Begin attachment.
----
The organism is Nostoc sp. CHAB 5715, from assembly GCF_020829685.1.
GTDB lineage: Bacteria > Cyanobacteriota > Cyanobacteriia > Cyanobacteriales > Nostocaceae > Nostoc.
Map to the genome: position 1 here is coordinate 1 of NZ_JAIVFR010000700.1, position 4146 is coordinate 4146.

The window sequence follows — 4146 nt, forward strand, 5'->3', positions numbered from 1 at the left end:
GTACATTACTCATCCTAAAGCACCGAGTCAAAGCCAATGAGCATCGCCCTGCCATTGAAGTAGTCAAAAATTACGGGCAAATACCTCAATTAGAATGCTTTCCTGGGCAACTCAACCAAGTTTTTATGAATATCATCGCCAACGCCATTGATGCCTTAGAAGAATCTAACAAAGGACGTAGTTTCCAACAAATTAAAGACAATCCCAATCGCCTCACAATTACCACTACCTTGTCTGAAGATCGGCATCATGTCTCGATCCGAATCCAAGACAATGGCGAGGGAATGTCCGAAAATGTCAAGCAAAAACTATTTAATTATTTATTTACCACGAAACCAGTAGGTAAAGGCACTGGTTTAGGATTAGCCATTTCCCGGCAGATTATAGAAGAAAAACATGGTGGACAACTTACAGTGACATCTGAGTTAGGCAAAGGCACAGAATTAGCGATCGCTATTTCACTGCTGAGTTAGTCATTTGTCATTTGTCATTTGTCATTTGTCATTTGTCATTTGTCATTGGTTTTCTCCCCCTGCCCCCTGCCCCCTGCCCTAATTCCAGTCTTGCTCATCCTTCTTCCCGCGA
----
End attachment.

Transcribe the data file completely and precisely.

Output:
The organism is Nostoc sp. CHAB 5715, from assembly GCF_020829685.1.
GTDB lineage: Bacteria > Cyanobacteriota > Cyanobacteriia > Cyanobacteriales > Nostocaceae > Nostoc.
Map to the genome: position 1 here is coordinate 1 of NZ_JAIVFR010000700.1, position 4146 is coordinate 4146.

The window sequence follows — 4146 nt, forward strand, 5'->3', positions numbered from 1 at the left end:
GTACATTACTCATCCTAAAGCACCGAGTCAAAGCCAATGAGCATCGCCCTGCCATTGAAGTAGTCAAAAATTACGGGCAAATACCTCAATTAGAATGCTTTCCTGGGCAACTCAACCAAGTTTTTATGAATATCATCGCCAACGCCATTGATGCCTTAGAAGAATCTAACAAAGGACGTAGTTTCCAACAAATTAAAGACAATCCCAATCGCCTCACAATTACCACTACCTTGTCTGAAGATCGGCATCATGTCTCGATCCGAATCCAAGACAATGGCGAGGGAATGTCCGAAAATGTCAAGCAAAAACTATTTAATTATTTATTTACCACGAAACCAGTAGGTAAAGGCACTGGTTTAGGATTAGCCATTTCCCGGCAGATTATAGAAGAAAAACATGGTGGACAACTTACAGTGACATCTGAGTTAGGCAAAGGCACAGAATTAGCGATCGCTATTTCACTGCTGAGTTAGTCATTTGTCATTTGTCATTTGTCATTTGTCATTTGTCATTTGTCATTGGTTTTCTCCCCCTGCCCCCTGCCCCCTGCCCTAATTCCAGTCTTGCTCATCCTTCTTCCCGCGA